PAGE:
For many years, Seattle audiences guffawed to the chorale spoofery running amok in concerts by the Washingtonians, a group created and run by Seattle superstar composer and lyricist Scott Warrender (“Das Barbecu”). After too many years and too much laughter, Warrender, in tandem with Showtunes, is bringing them out of the closet in The Washingtonians! Songs We Know for 2 performances at Benroya Hall. Warrender was lured to his cellphone for this interview. If you like it, he gave it. If you don’t it, was ghosted by Marni Nixon.
On The Roots of the Washingtonians:
I’ve always been torn between the worlds of choral music and musical theatre. I have always thought there was a hybrid in there somewhere for me. I have all these old choral albums of Fred Waring and the Pennsylvanians (DEH note: During the 1940s and early 1950s, Waring and His Pennsylvanians produced a string of hits, selling millions of records. A few of his many choral hits include Sleep, Battle Hymn of the Republic, Smoke Gets in Your Eyes, Button Up Your Overcoat, White Christmas, Give Me Your Tired, Your Poor, and Dancing in the Dark. The group was around later as The Young Pennsylvanians until Waring’s death in 1984). Fred had fantastic skills as a classical musician, but his pop side really appealed to the masses.
So one day it just popped into my mind: the Washingtonians. It just seemed to fit, and I got together a group of about 25 people and we did a little concert, someplace, I don’t even know where, and we did a whole mixture of odds and ends. And then about 6 months later, the group went to about 45 or 50 people, and we started to do a lot more funnier things, and I started writing things that were kind of tongue in cheek and funny, and the audiences really glommed onto that. And I started realizing there were lots of great choral groups out there doing the classics, and even though we really loved it, there weren’t a lot of groups out there doing the kind of weird, goofy music that I was writing and, because I was writing it, the songs were unique to us.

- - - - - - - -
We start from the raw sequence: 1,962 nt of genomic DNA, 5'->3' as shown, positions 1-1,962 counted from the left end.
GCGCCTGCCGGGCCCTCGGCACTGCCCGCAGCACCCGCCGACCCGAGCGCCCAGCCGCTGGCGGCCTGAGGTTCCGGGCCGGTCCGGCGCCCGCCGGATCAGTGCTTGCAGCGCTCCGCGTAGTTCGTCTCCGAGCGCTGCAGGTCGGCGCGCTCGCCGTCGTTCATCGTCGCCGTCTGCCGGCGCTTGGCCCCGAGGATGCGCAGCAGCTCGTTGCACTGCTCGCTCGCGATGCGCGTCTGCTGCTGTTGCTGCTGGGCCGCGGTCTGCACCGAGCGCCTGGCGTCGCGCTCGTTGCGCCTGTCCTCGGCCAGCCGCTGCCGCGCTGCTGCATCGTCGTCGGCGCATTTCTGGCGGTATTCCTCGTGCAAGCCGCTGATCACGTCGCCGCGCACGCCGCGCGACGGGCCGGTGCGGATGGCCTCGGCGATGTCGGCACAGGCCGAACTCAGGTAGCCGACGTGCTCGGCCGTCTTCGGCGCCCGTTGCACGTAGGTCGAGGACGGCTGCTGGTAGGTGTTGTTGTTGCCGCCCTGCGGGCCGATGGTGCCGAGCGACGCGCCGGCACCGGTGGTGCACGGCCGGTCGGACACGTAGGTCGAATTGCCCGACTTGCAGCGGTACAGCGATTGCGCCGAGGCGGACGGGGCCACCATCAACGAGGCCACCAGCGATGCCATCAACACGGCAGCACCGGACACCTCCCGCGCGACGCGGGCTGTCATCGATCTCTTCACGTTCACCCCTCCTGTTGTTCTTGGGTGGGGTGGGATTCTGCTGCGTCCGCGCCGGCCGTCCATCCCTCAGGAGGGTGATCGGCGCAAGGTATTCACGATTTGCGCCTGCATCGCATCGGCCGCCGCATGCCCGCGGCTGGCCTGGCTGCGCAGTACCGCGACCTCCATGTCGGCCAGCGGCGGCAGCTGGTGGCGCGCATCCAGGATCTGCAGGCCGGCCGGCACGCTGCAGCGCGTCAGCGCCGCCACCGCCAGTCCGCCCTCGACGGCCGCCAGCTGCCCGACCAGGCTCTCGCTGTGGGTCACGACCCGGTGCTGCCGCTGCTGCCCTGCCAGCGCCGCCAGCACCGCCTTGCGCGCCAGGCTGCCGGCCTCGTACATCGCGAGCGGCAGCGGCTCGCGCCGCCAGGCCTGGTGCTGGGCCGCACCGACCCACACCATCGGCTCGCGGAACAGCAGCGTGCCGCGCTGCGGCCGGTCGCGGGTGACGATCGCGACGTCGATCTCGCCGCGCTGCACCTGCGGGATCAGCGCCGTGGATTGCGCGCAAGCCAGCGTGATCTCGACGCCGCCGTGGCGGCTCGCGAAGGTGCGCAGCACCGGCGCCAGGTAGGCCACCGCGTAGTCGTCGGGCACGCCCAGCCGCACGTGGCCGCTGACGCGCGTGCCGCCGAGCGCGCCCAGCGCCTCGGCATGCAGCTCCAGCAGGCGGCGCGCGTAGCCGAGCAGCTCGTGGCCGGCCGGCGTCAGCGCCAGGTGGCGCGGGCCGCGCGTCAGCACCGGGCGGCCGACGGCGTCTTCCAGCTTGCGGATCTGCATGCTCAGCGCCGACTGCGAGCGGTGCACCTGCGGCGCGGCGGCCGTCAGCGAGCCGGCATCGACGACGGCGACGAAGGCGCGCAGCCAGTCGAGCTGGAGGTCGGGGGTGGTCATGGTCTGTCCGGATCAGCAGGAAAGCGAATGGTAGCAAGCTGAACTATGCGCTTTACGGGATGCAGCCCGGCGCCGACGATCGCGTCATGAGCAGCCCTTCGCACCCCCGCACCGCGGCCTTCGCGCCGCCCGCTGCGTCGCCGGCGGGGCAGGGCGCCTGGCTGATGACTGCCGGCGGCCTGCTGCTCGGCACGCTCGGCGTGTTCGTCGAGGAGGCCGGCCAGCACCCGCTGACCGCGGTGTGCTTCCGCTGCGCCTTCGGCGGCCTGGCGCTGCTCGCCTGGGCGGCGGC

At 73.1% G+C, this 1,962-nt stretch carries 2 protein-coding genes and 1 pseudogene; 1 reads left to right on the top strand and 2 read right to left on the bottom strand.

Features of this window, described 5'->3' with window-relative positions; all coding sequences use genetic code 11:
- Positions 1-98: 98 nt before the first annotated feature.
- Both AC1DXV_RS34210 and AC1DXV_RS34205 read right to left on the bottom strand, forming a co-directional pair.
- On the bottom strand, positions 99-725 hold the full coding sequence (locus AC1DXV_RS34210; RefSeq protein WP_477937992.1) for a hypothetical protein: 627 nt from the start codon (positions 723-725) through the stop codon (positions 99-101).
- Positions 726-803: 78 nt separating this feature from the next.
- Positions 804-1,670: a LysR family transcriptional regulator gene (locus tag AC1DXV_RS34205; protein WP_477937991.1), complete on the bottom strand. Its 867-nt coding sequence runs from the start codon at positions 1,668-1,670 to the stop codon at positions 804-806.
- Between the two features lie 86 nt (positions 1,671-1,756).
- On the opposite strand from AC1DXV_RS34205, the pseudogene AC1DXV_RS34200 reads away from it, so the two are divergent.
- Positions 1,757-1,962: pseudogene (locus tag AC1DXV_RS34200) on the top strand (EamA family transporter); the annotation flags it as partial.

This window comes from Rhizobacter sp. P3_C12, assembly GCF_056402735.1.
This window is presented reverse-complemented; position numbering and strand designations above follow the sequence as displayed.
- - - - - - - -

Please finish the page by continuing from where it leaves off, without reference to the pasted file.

That’s kind of where it began. And every time we did a concert I realized a little more who we were and who we weren’t.
What is the tie-in with Showtunes?
I musical directed, the first show that Showtunes produced, Anyone Can Whistle. And later Sail Away. Many Seattle performers have worked with both groups. I write show tunes. How much more connected could we be?
What’s on the musical menu at the event?
Really favorites. Tried and true material.
We are doing our Washingtonian’s Theme Song that everybody loves, a beautiful Irish blessing the late Todd Moeller wrote, one of the first songs we ever learned, which is one of our favorites and probably our only serious song in the show.
We’re doing our Door Prize, Jackie deShannon’s Put A Little Love in Your Heart, and David Koch will lead Billy Goats and Bumble Bees.
There is also a hilarious number that Kevin Hadley originally came up with, Ten Steps to Musical Theatre, which draws an audience member onstage for the fun. I’m reticent to tell you more, because it ruins the joke.
We have a five-member band, the King Counties, led by Kathy Sestrap our musical director. Eric Chappel, our great fiddle player, is coming up from Santa Fe to play the show.
How was it going back to the Washingtonian’s after 13 years?
I kind of fell back into it. There were some things that I forgot, the organizational things, the things that are more difficult. But the choir is amazing, and about everyone in the show is contributing something else. It’s much more like a theatre show than a choir performance, lots of different moving pieces. All we could get onstage is 76 singers, plus the musicians and five actors.
I hope that our old fans turn out, and we make a lot more new fans in these performances.
The Washingtonians! Songs We Know runs December 5 at 8pm and December 6 at 2pm at Benaroya Hall (200 University Street in Downtown Seattle) in the Nordstrom Recital Hall. Go to seattlesymphony.org for tickets and more reservations.